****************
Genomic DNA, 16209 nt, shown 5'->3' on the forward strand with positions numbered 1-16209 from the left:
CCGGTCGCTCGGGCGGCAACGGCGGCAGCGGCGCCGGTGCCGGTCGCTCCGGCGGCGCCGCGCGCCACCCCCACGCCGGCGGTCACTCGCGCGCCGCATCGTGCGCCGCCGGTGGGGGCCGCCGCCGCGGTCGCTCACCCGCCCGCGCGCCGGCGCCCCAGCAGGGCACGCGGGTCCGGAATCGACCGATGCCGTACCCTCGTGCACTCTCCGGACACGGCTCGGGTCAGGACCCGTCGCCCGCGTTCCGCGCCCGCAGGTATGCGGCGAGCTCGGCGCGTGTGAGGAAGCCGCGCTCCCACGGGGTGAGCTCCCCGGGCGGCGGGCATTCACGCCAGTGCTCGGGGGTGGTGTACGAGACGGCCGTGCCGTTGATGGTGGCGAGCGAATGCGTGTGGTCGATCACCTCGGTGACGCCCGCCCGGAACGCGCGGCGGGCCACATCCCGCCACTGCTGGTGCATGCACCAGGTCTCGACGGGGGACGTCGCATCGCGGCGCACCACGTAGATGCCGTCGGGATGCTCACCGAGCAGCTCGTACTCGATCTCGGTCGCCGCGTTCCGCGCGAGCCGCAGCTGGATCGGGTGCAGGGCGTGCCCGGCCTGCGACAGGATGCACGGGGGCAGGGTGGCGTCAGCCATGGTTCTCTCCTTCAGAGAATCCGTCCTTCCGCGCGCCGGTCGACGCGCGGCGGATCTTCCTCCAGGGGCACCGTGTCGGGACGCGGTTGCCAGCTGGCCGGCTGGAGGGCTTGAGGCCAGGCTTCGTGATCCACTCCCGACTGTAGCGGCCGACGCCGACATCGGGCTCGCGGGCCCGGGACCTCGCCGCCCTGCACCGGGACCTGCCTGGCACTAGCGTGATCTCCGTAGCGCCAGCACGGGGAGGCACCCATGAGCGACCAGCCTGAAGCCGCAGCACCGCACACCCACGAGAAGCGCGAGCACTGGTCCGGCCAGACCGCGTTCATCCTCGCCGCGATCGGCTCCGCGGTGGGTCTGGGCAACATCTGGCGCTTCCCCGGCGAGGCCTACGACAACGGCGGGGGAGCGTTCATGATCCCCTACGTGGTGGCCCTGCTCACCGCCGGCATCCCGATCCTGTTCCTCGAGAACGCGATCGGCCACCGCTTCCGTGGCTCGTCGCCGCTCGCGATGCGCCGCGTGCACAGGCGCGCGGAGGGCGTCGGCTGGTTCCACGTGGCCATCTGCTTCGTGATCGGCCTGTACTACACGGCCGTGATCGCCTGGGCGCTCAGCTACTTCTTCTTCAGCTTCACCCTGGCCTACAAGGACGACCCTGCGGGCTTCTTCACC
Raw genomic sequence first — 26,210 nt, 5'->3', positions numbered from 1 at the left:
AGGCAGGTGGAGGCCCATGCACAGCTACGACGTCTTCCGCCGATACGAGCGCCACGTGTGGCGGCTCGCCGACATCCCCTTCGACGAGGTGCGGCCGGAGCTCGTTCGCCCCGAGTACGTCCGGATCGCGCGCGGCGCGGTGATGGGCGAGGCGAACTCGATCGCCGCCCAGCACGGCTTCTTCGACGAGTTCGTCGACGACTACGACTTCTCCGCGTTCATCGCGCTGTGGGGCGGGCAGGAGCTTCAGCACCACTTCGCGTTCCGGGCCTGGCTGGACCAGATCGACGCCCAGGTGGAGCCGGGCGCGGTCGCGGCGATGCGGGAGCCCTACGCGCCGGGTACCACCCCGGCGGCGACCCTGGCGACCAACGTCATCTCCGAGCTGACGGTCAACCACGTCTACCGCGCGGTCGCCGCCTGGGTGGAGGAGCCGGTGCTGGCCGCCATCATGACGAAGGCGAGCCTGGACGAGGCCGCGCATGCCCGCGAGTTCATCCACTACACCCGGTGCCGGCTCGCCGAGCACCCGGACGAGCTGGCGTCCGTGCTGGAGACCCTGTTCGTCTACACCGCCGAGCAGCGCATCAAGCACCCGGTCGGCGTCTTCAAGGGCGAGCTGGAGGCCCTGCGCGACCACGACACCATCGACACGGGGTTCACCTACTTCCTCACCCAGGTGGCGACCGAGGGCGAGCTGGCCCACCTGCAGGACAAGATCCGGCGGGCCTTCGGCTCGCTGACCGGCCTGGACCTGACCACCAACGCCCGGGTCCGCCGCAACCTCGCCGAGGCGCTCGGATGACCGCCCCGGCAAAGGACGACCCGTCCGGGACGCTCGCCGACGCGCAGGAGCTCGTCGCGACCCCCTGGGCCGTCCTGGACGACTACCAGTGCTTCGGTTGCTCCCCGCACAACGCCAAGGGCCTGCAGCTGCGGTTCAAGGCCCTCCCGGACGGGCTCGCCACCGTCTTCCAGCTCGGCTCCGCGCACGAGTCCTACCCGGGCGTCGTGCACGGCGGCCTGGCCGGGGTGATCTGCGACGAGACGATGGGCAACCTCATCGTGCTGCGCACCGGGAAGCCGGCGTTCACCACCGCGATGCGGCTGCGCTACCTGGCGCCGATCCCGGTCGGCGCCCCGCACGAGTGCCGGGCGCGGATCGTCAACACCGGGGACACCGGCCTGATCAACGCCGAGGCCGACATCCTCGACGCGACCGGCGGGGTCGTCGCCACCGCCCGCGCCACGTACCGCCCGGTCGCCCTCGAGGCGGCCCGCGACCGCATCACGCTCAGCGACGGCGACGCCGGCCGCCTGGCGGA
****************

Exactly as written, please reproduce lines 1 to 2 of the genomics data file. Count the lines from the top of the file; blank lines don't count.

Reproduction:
Genomic DNA, 16209 nt, shown 5'->3' on the forward strand with positions numbered 1-16209 from the left:
CCGGTCGCTCGGGCGGCAACGGCGGCAGCGGCGCCGGTGCCGGTCGCTCCGGCGGCGCCGCGCGCCACCCCCACGCCGGCGGTCACTCGCGCGCCGCATCGTGCGCCGCCGGTGGGGGCCGCCGCCGCGGTCGCTCACCCGCCCGCGCGCCGGCGCCCCAGCAGGGCACGCGGGTCCGGAATCGACCGATGCCGTACCCTCGTGCACTCTCCGGACACGGCTCGGGTCAGGACCCGTCGCCCGCGTTCCGCGCCCGCAGGTATGCGGCGAGCTCGGCGCGTGTGAGGAAGCCGCGCTCCCACGGGGTGAGCTCCCCGGGCGGCGGGCATTCACGCCAGTGCTCGGGGGTGGTGTACGAGACGGCCGTGCCGTTGATGGTGGCGAGCGAATGCGTGTGGTCGATCACCTCGGTGACGCCCGCCCGGAACGCGCGGCGGGCCACATCCCGCCACTGCTGGTGCATGCACCAGGTCTCGACGGGGGACGTCGCATCGCGGCGCACCACGTAGATGCCGTCGGGATGCTCACCGAGCAGCTCGTACTCGATCTCGGTCGCCGCGTTCCGCGCGAGCCGCAGCTGGATCGGGTGCAGGGCGTGCCCGGCCTGCGACAGGATGCACGGGGGCAGGGTGGCGTCAGCCATGGTTCTCTCCTTCAGAGAATCCGTCCTTCCGCGCGCCGGTCGACGCGCGGCGGATCTTCCTCCAGGGGCACCGTGTCGGGACGCGGTTGCCAGCTGGCCGGCTGGAGGGCTTGAGGCCAGGCTTCGTGATCCACTCCCGACTGTAGCGGCCGACGCCGACATCGGGCTCGCGGGCCCGGGACCTCGCCGCCCTGCACCGGGACCTGCCTGGCACTAGCGTGATCTCCGTAGCGCCAGCACGGGGAGGCACCCATGAGCGACCAGCCTGAAGCCGCAGCACCGCACACCCACGAGAAGCGCGAGCACTGGTCCGGCCAGACCGCGTTCATCCTCGCCGCGATCGGCTCCGCGGTGGGTCTGGGCAACATCTGGCGCTTCCCCGGCGAGGCCTACGACAACGGCGGGGGAGCGTTCATGATCCCCTACGTGGTGGCCCTGCTCACCGCCGGCATCCCGATCCTGTTCCTCGAGAACGCGATCGGCCACCGCTTCCGTGGCTCGTCGCCGCTCGCGATGCGCCGCGTGCACAGGCGCGCGGAGGGCGTCGGCTGGTTCCACGTGGCCATCTGCTTCGTGATCGGCCTGTACTACACGGCCGTGATCGCCTGGGCGCTCAGCTACTTCTTCTTCAGCTTCACCCTGGCCTACAAGGACGACCCTGCGGGCTTCTTCACC